Rendering Beeswax

Rendering beeswax is an important step in making beeswax products. Rendering is a process of filtering out impurities, that come from bees living and working in the comb, by melting and filtering the comb/wax. If the wax is not rendered properly it will not be clean and products will not be effective and candles and art made out of wax will not look nice and none of it will smell nice.


This is a bucket of beeswax before the rendering process.  This was harvested from the hives and it is made up of brood comb, honey comb, and burr comb.  The darkest stuff has been well used brood comb.  When bees emerge, they leave cocoons behind and that darkens the comb.  The lighter comb is fresher comb, usually it was new or simply stored honey.  The burr comb is comb the bees built in areas that we, as beekeepers, don’t want it built, so it is removed.





My mom is tying an old shirt on our crock pot. Many other people use cheese cloth to Render the wax this also works.




Abigail is pouring  water into the crock pot to help melt the wax.




Abigail and Bethany adding beeswax on top of the shirt, while the younger sibling watch on with glee.




Adding more beeswax. We will have to do another batch of rendering.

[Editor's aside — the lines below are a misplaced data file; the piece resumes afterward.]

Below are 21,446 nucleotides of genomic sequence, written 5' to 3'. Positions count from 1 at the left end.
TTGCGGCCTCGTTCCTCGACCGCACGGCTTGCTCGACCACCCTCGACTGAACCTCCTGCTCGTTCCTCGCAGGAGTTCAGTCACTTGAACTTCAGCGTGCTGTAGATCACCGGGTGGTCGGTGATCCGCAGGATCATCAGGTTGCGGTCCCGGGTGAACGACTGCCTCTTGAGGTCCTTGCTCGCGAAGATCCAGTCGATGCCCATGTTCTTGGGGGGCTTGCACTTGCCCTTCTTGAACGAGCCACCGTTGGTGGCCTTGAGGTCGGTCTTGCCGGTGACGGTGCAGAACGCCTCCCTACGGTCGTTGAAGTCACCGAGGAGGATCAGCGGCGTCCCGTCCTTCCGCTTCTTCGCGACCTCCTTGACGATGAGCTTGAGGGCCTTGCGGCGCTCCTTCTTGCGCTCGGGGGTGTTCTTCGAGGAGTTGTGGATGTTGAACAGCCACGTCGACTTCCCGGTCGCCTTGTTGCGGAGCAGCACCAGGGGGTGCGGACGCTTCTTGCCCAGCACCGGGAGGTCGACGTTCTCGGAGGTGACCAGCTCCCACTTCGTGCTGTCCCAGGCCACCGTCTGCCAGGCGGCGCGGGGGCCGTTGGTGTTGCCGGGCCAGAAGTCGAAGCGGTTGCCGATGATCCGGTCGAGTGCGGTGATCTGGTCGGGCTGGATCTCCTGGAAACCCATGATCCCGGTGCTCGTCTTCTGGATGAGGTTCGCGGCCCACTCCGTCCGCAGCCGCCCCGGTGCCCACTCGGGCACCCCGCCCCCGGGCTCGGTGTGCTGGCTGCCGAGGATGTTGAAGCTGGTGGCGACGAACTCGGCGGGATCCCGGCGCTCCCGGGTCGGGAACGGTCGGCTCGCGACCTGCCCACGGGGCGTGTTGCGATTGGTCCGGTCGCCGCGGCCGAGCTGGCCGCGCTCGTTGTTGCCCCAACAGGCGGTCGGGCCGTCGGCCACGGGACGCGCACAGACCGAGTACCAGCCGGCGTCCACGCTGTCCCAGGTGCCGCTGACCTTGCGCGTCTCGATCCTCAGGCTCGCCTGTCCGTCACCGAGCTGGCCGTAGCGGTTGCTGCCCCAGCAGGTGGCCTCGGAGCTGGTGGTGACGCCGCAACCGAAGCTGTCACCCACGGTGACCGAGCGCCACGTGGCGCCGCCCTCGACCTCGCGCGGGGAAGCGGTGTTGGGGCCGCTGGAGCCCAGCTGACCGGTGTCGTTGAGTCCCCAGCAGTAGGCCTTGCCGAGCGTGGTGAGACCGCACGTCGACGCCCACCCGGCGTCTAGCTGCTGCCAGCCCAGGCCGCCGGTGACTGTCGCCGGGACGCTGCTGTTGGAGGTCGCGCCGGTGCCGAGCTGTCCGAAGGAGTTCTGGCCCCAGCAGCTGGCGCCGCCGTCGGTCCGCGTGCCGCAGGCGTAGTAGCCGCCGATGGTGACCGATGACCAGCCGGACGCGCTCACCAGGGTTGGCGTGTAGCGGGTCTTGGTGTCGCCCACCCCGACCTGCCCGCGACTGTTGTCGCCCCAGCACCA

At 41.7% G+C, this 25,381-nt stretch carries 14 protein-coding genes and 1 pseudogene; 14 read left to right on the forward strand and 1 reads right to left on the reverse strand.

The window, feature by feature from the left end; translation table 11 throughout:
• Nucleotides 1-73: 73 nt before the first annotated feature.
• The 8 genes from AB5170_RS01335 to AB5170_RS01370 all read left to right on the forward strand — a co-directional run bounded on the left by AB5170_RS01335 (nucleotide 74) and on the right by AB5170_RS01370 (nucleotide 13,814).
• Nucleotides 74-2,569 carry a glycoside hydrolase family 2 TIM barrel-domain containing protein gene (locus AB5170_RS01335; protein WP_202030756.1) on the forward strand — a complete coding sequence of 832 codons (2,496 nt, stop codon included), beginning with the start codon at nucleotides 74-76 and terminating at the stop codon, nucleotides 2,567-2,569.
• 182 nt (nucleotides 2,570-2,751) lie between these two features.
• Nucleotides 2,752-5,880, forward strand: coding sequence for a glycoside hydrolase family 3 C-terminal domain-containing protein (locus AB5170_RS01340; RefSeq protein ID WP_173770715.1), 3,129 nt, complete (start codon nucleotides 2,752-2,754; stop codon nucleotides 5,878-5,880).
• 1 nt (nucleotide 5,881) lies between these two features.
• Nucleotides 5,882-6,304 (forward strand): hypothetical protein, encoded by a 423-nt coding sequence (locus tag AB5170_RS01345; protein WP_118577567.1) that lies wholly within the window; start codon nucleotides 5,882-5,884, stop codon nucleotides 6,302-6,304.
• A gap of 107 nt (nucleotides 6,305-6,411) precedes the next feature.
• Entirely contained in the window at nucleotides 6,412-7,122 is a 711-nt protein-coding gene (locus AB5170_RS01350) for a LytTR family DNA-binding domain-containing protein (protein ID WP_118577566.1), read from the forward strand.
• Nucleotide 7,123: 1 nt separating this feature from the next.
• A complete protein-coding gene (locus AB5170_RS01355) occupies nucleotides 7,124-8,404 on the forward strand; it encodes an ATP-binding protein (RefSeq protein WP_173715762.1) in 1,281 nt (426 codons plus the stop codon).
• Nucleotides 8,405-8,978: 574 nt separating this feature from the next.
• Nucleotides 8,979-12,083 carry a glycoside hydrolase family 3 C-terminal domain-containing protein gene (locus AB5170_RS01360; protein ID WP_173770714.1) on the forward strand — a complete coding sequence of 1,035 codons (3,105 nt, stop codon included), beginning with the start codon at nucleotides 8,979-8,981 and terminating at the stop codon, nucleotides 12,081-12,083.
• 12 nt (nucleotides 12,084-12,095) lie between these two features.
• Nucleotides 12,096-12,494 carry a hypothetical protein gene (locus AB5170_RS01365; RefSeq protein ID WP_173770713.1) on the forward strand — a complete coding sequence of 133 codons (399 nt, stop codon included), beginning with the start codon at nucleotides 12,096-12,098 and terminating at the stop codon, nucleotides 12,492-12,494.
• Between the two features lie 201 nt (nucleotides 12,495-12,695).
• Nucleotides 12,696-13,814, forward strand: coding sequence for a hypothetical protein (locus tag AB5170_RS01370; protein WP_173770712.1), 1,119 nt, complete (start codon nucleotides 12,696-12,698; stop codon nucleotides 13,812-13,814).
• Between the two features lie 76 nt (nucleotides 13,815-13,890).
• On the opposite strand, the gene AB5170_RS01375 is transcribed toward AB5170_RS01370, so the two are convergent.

The beeswax just starting to melt. melting the beeswax will take a couple of hours for each set of beeswax.




The is beeswax mostly melted. look at all the impurities  in the wax.




The beeswax is all Rendered and starting to harden.



Here is a ball if  impurities it can be use as a fire starter, chicken food and many other things.




On a different day we are rendering new wax from honey supers. This is like virgin wax and is perfect for products that will be put on or in the body.  I will explain the difference in wax in future posts.

Here is Olivia adding wax to our crock pot.




This is the crock pot with wax in it.



Sorry I don’t have any pictures of the wax filtered and hardened.



Applying for the IHPA Youth Scholarship

In 2017, my mentors told us about the Iowa Honey Producers Association’s Youth Scholarship program. Bethany and I talked about it and decided to apply for the program. The winners of the scholarship receive everything to get started in beekeeping including a beginners hive kit, protective gear, a hive tool, and smoker. The winners also get mentored for a year by a local beekeeper.  We would also get a 3 pound package of bees free. One of the criteria for receiving the scholarship is that you cannot have any relatives with honey bees. Because of this rule, only one of us would win the scholarship. Applicants must also be between the ages of thirteen and seventeen and be enrolled in some form of school.